2. Common algorithms, methods and tools: Students should be exposed to the most common cross-platform algorithms, what they are appropriate for (relating back to 1), and how to execute them in their chosen language.
  3. Code abstraction: Students should learn the importance of being DRY (Don’t Repeat Yourself), become comfortable writing functions and understand the value of abstraction.
  4. Development: Students should be taught the basic steps and principles of software development and shown the key resources for development in their chosen language. They should be encouraged to participate in language development communities.
  5. Debugging: Students will need to build the confidence to handle errors. Systematic debugging processes should be taught, with the exploration of typical error messages and tracebacks. Students should be exposed to errors both generated from within the language and from how the language interacts with the operating system.
  6. More project work: Semester 2 project work should focus on the QDS exam, to continue to encourage rapid confident coding in core language features but introducing problems that require research into methods that are unfamiliar to students and where some code abstraction will help make work more efficient and where some debugging will be likely.

My main reason for writing this is to get some thinking out of my system and down on paper while it’s fresh, but I’d love to get some reactions from readers to this. Would a course/qualification of this kind of structure provide a better basis for hiring Data Scientists? Am I overshooting? What am I missing?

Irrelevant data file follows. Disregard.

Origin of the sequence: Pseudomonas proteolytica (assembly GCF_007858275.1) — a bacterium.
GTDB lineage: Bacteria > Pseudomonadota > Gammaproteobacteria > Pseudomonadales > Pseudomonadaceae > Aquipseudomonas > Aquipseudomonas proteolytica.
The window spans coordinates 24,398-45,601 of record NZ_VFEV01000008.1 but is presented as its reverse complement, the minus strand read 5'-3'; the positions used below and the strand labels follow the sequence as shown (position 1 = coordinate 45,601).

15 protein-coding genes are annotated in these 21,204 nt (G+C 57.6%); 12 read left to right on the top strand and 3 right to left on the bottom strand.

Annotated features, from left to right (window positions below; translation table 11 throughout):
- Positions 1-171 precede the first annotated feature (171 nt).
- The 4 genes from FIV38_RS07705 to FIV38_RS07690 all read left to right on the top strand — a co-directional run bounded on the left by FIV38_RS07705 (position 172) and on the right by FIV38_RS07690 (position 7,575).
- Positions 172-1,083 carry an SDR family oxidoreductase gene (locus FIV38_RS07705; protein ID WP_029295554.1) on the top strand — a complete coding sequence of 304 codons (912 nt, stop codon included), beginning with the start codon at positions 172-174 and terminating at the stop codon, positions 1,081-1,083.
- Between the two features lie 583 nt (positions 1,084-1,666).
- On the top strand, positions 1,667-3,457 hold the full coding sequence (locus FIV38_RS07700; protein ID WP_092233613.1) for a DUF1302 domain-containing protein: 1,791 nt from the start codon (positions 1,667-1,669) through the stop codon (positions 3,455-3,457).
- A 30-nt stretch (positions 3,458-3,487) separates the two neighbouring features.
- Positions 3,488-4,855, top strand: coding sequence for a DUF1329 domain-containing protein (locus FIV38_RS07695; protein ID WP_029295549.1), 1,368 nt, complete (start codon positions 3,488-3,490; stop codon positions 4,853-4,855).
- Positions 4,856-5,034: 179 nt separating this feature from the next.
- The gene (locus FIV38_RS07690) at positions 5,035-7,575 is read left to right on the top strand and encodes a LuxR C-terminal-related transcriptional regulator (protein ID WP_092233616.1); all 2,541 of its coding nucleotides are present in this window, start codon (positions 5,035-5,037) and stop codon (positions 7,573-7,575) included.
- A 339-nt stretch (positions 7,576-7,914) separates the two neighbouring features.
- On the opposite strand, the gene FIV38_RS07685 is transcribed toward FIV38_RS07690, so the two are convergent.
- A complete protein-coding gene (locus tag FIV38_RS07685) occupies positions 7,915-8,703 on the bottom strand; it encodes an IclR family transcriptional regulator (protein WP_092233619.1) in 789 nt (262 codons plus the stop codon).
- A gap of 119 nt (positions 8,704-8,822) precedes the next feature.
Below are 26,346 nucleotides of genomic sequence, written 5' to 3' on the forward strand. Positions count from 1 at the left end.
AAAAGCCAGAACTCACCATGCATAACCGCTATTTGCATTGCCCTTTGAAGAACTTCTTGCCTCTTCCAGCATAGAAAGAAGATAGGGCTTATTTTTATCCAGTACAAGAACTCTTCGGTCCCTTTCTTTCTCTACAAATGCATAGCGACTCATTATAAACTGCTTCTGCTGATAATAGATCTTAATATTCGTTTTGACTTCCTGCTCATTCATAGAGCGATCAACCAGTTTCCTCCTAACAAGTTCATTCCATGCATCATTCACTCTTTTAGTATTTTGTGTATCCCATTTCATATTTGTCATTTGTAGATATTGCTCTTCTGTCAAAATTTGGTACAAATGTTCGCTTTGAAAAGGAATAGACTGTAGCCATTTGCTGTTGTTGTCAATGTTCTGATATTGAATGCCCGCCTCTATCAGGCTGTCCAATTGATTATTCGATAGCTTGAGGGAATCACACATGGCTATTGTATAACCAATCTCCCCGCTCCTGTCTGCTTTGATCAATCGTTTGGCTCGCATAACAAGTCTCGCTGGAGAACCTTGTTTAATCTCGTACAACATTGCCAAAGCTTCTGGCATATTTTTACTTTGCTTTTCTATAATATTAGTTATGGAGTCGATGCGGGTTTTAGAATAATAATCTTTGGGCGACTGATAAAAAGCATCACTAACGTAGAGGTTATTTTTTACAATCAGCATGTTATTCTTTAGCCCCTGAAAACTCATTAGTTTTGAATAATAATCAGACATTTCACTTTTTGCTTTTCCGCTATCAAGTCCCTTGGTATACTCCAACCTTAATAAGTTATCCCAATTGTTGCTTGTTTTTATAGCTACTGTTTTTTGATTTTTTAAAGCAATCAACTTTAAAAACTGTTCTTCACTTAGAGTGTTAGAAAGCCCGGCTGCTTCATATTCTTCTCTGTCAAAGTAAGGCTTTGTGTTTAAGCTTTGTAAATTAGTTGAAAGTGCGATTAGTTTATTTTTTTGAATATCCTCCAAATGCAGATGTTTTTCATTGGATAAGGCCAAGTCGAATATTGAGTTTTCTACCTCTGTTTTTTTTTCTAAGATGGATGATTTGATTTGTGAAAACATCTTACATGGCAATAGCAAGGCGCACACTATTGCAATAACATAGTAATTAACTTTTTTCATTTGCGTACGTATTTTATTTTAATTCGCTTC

One thought on “What Does It Take To Be a Qualified Data Scientist?

  1. Dr. McNulty, I have recently discovered your blogs and social media accounts and have been geeking out on them ever since! Some thoughts I had on this were:

    I liked the structure of the two semesters and felt like the flow worked well. What I have found in my own personal experience ( I am finishing a Master’s in Data Science right now) is that my journey and I would venture a lot people’s journeys are similar, felt very disjointed and a patchwork of skills.

    When I first started, I was all over the place with what skills I tried to learn, it was scrappy and informal. It seems this approach works, it gets the job done or answers the questions, but it is by no means a best practices approach. Then when I got into my master’s program it became more formal, but it still lacked the structure that you provided above. Because we got to choose our classes and which language we used and the operating systems, the professors and the new program had a hard time teaching us these skills of debugging for the language vs debugging for the operating system. Or the development of software or even the code abstraction. The program (and now myself) were focused more on the creation of a final product/project and less on how to do it effectively and efficiently. That is where I feel like I am on my data science journey, not necessarily skill development (I mean we can always improve and learn new skills/packages/applications etc…) but in the development of how to produce quality projects/products that are efficient with resources and implement “data science best practices”.

    The best practices are really what stand out when I look at your outline. The best practices of code abstraction, learning about software development and operating systems to better understand debugging process and applications of our work. This idea would probably generate a lot interest, I know I am interested in it. And I think it would start to help with the distinction of people who can do data science-y things and data scientists; people who can solve ambiguous, complex problems in an efficient and complete way.